Super Bowl 2018: did you catch the game-within-the-game?

7 February 2018

Super Bowl 2018: did you catch the game-within-the-game?

Image credit: Cable News Network (CNN International)

Super Bowl 2018 has just finished and for many of us it is time to pore over the results and strategies, and think about who the winners and losers were and why. If you thought that this article would evaluate the big game between the Eagles and the Patriots, you were wrong. The game-within-the-game is the advertising extravaganza that often gets nearly as much attention as the event itself.

Advertisers line up to spend $5 million for a 30-second slot. Many advertisers produce up to 90 seconds of ad time and, when you then factor in the big budgets spent to produce the ads themselves, there are billions of dollars being spent on reaching a massive American and global audience. Some advertisers, such as Chrysler in 2011, spend over $12 million making a Super Bowl ad.

The ads are uploaded to YouTube and shared on social media networks. This is one of the only times that we do not want to skip the ad but instead go looking for it. Therein lies the appeal to advertisers who sometimes spend most of their yearly budgets on Super Bowl ads, betting on making a big enough impact to sustain them for the year ahead.

Although there were some great ads made by Amazon, Doritos, Toyota, E-Trade, Rocket Mortgage, Tide detergent and even our own Tourism Australia, advertisers are divided when it comes to the best way to make an impact on Super Bowl night. On a night when consumers are inundated with sales pitches, how does a brand stand out and rise above the pack?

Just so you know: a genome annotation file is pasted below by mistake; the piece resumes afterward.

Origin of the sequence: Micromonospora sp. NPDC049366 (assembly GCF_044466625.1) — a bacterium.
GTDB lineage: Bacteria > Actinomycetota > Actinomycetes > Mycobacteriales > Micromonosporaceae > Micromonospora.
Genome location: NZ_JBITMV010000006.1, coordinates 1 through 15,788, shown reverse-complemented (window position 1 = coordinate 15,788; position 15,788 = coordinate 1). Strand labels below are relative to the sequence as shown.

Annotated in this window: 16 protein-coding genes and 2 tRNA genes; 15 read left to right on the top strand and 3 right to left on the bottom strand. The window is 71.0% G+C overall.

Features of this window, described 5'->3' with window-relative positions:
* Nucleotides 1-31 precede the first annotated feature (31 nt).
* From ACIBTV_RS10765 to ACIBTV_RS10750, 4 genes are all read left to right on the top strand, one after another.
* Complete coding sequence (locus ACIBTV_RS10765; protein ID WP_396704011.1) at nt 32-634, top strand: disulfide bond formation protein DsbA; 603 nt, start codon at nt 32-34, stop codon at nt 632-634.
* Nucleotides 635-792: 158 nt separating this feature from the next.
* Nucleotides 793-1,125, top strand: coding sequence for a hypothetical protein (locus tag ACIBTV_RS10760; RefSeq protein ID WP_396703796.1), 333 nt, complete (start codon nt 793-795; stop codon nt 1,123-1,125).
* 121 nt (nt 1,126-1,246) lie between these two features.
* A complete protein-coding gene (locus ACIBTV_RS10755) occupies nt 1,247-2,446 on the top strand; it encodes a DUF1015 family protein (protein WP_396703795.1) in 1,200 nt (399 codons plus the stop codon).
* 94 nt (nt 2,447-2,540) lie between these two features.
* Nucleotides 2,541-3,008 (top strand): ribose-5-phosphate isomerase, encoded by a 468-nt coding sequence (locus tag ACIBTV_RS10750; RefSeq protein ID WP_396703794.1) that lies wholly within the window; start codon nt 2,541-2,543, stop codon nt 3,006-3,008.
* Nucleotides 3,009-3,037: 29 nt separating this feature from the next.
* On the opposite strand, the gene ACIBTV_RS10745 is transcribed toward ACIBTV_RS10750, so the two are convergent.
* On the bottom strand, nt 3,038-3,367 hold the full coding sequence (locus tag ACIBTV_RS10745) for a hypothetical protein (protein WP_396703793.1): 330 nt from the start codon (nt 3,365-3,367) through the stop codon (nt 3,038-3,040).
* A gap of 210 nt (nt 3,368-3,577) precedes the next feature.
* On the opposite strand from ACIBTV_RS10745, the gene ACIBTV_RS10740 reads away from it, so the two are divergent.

One way is through humour. The best ad out of the 64 that were shown on Super Bowl night was by Amazon for its digital assistant Alexa. Amazon asked viewers to imagine a world where Alexa loses her voice and when we muse out loud to our all-knowing home device a different voice would respond.

Amazon’s stand-ins include Gordon Ramsay abusing a guy who asked how to make a grilled cheese sandwich; hip hop superstar Cardi B refusing to play country music when requested and instead singing her hit song “Bodak Yellow”; Rebel Wilson comically setting a dirty mood when dinner guests just want some ambience; and Anthony Hopkins resurrecting his creepy Hannibal Lecter character and taunting a woman who asks him to call “Brandon”. It was left to Alexa to return and save the day. This was creativity at its best and has been voted on USA Today’s “Ad Meter” as the most popular ad.

The NFL branded itself beautifully with a humorous touchdown celebration featuring Eli Manning and Odell Beckham Jr re-enacting the iconic “I’ve Had the Time of My Life” scene from Dirty Dancing.

An honourable mention goes to Tide detergent’s ad, which parodied a number of iconic car ads, the infamous Old Spice ad and the Budweiser “horse” ad by inserting their detergent and rewriting history. This technique of intertextuality relies on us viewers remembering the old commercials and laughing at Tide’s gratuitous sales pitch inserted in the ads.

Many advertisers used the strategy of branding themselves as generous, socially-responsible corporate citizens that give back to the community. This is an interesting strategy as it does not use the usual call-to-action approach but instead encourages consumers to consider buying from an ethical company. In an age of consumer scepticism this is a dangerous ploy, but when it works it pays big dividends.